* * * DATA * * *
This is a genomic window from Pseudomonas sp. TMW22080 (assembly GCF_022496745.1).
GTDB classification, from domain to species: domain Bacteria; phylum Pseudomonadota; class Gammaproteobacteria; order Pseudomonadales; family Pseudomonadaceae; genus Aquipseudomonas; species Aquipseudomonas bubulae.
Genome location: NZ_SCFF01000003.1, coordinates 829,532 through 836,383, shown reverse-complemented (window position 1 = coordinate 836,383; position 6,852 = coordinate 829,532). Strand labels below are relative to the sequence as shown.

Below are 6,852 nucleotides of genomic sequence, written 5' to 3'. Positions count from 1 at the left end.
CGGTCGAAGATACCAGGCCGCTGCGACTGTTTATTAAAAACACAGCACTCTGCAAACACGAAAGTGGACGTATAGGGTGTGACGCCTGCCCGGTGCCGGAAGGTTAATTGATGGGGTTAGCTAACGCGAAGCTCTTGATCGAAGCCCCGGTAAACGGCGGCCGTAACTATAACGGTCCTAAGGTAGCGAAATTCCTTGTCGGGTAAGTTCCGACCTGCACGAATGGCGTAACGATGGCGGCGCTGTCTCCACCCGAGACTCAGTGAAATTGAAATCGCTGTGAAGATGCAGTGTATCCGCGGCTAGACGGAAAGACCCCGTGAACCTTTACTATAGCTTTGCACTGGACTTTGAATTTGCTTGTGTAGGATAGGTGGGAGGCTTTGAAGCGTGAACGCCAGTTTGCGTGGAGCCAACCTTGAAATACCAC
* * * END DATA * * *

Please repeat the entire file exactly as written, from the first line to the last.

This is a genomic window from Pseudomonas sp. TMW22080 (assembly GCF_022496745.1).
GTDB classification, from domain to species: domain Bacteria; phylum Pseudomonadota; class Gammaproteobacteria; order Pseudomonadales; family Pseudomonadaceae; genus Aquipseudomonas; species Aquipseudomonas bubulae.
Genome location: NZ_SCFF01000003.1, coordinates 829,532 through 836,383, shown reverse-complemented (window position 1 = coordinate 836,383; position 6,852 = coordinate 829,532). Strand labels below are relative to the sequence as shown.

Below are 6,852 nucleotides of genomic sequence, written 5' to 3'. Positions count from 1 at the left end.
CGGTCGAAGATACCAGGCCGCTGCGACTGTTTATTAAAAACACAGCACTCTGCAAACACGAAAGTGGACGTATAGGGTGTGACGCCTGCCCGGTGCCGGAAGGTTAATTGATGGGGTTAGCTAACGCGAAGCTCTTGATCGAAGCCCCGGTAAACGGCGGCCGTAACTATAACGGTCCTAAGGTAGCGAAATTCCTTGTCGGGTAAGTTCCGACCTGCACGAATGGCGTAACGATGGCGGCGCTGTCTCCACCCGAGACTCAGTGAAATTGAAATCGCTGTGAAGATGCAGTGTATCCGCGGCTAGACGGAAAGACCCCGTGAACCTTTACTATAGCTTTGCACTGGACTTTGAATTTGCTTGTGTAGGATAGGTGGGAGGCTTTGAAGCGTGAACGCCAGTTTGCGTGGAGCCAACCTTGAAATACCAC